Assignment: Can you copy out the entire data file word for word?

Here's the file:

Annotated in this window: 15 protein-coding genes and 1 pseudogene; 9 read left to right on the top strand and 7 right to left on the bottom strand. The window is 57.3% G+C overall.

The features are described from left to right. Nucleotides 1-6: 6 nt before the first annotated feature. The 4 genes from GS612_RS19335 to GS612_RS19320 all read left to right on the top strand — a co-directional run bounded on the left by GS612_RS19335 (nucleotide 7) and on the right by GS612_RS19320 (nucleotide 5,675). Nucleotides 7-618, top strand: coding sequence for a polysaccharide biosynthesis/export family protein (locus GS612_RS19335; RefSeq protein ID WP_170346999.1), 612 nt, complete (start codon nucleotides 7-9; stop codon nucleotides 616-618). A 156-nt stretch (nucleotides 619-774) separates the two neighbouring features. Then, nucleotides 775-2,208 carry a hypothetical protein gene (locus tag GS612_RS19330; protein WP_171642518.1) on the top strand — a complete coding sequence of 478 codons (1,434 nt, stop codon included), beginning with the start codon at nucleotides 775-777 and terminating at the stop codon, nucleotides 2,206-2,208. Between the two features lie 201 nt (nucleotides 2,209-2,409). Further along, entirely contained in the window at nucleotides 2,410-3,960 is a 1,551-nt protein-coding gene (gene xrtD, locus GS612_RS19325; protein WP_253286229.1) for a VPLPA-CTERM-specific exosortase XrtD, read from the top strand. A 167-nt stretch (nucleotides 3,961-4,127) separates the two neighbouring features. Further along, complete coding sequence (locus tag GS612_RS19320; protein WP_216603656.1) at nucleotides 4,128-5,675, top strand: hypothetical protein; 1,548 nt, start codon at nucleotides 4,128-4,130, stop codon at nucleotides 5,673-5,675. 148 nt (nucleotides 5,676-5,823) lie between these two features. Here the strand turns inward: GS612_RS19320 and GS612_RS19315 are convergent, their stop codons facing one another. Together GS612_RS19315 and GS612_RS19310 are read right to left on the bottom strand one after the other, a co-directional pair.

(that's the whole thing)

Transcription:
Annotated in this window: 15 protein-coding genes and 1 pseudogene; 9 read left to right on the top strand and 7 right to left on the bottom strand. The window is 57.3% G+C overall.

The features are described from left to right. Nucleotides 1-6: 6 nt before the first annotated feature. The 4 genes from GS612_RS19335 to GS612_RS19320 all read left to right on the top strand — a co-directional run bounded on the left by GS612_RS19335 (nucleotide 7) and on the right by GS612_RS19320 (nucleotide 5,675). Nucleotides 7-618, top strand: coding sequence for a polysaccharide biosynthesis/export family protein (locus GS612_RS19335; RefSeq protein ID WP_170346999.1), 612 nt, complete (start codon nucleotides 7-9; stop codon nucleotides 616-618). A 156-nt stretch (nucleotides 619-774) separates the two neighbouring features. Then, nucleotides 775-2,208 carry a hypothetical protein gene (locus tag GS612_RS19330; protein WP_171642518.1) on the top strand — a complete coding sequence of 478 codons (1,434 nt, stop codon included), beginning with the start codon at nucleotides 775-777 and terminating at the stop codon, nucleotides 2,206-2,208. Between the two features lie 201 nt (nucleotides 2,209-2,409). Further along, entirely contained in the window at nucleotides 2,410-3,960 is a 1,551-nt protein-coding gene (gene xrtD, locus GS612_RS19325; protein WP_253286229.1) for a VPLPA-CTERM-specific exosortase XrtD, read from the top strand. A 167-nt stretch (nucleotides 3,961-4,127) separates the two neighbouring features. Further along, complete coding sequence (locus tag GS612_RS19320; protein WP_216603656.1) at nucleotides 4,128-5,675, top strand: hypothetical protein; 1,548 nt, start codon at nucleotides 4,128-4,130, stop codon at nucleotides 5,673-5,675. 148 nt (nucleotides 5,676-5,823) lie between these two features. Here the strand turns inward: GS612_RS19320 and GS612_RS19315 are convergent, their stop codons facing one another. Together GS612_RS19315 and GS612_RS19310 are read right to left on the bottom strand one after the other, a co-directional pair.